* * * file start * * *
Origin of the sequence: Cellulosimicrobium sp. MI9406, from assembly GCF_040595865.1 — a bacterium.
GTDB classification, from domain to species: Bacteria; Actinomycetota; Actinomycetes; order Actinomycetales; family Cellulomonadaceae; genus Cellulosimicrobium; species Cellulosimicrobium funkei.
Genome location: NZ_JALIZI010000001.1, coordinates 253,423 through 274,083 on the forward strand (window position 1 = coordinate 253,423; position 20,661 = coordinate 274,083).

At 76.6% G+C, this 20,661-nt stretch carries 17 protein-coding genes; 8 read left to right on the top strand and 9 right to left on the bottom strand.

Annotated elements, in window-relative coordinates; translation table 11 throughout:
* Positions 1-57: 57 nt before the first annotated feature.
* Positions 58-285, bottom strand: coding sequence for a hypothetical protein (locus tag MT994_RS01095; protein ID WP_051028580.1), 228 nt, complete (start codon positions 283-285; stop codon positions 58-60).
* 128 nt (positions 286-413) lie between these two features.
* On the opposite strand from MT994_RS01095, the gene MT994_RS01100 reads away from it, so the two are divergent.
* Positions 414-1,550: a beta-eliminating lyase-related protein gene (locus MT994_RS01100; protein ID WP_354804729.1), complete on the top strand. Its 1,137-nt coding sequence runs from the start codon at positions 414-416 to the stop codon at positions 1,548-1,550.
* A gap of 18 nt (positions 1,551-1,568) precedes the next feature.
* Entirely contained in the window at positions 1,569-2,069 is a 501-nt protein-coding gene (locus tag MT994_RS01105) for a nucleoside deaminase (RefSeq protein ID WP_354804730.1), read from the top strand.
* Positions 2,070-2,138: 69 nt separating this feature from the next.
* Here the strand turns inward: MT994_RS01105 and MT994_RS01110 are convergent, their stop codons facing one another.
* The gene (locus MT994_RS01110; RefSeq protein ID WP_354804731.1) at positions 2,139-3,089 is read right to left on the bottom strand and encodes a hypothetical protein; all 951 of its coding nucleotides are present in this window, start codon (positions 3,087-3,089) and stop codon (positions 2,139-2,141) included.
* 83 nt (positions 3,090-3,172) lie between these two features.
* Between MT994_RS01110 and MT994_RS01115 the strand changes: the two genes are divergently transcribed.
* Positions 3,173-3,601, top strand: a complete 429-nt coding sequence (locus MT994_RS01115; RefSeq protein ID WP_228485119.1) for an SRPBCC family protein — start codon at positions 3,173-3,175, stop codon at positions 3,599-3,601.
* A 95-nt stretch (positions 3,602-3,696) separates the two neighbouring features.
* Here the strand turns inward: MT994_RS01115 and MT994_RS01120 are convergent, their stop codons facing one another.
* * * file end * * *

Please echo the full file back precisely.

Origin of the sequence: Cellulosimicrobium sp. MI9406, from assembly GCF_040595865.1 — a bacterium.
GTDB classification, from domain to species: Bacteria; Actinomycetota; Actinomycetes; order Actinomycetales; family Cellulomonadaceae; genus Cellulosimicrobium; species Cellulosimicrobium funkei.
Genome location: NZ_JALIZI010000001.1, coordinates 253,423 through 274,083 on the forward strand (window position 1 = coordinate 253,423; position 20,661 = coordinate 274,083).

At 76.6% G+C, this 20,661-nt stretch carries 17 protein-coding genes; 8 read left to right on the top strand and 9 right to left on the bottom strand.

Annotated elements, in window-relative coordinates; translation table 11 throughout:
* Positions 1-57: 57 nt before the first annotated feature.
* Positions 58-285, bottom strand: coding sequence for a hypothetical protein (locus tag MT994_RS01095; protein ID WP_051028580.1), 228 nt, complete (start codon positions 283-285; stop codon positions 58-60).
* 128 nt (positions 286-413) lie between these two features.
* On the opposite strand from MT994_RS01095, the gene MT994_RS01100 reads away from it, so the two are divergent.
* Positions 414-1,550: a beta-eliminating lyase-related protein gene (locus MT994_RS01100; protein ID WP_354804729.1), complete on the top strand. Its 1,137-nt coding sequence runs from the start codon at positions 414-416 to the stop codon at positions 1,548-1,550.
* A gap of 18 nt (positions 1,551-1,568) precedes the next feature.
* Entirely contained in the window at positions 1,569-2,069 is a 501-nt protein-coding gene (locus tag MT994_RS01105) for a nucleoside deaminase (RefSeq protein ID WP_354804730.1), read from the top strand.
* Positions 2,070-2,138: 69 nt separating this feature from the next.
* Here the strand turns inward: MT994_RS01105 and MT994_RS01110 are convergent, their stop codons facing one another.
* The gene (locus MT994_RS01110; RefSeq protein ID WP_354804731.1) at positions 2,139-3,089 is read right to left on the bottom strand and encodes a hypothetical protein; all 951 of its coding nucleotides are present in this window, start codon (positions 3,087-3,089) and stop codon (positions 2,139-2,141) included.
* 83 nt (positions 3,090-3,172) lie between these two features.
* Between MT994_RS01110 and MT994_RS01115 the strand changes: the two genes are divergently transcribed.
* Positions 3,173-3,601, top strand: a complete 429-nt coding sequence (locus MT994_RS01115; RefSeq protein ID WP_228485119.1) for an SRPBCC family protein — start codon at positions 3,173-3,175, stop codon at positions 3,599-3,601.
* A 95-nt stretch (positions 3,602-3,696) separates the two neighbouring features.
* Here the strand turns inward: MT994_RS01115 and MT994_RS01120 are convergent, their stop codons facing one another.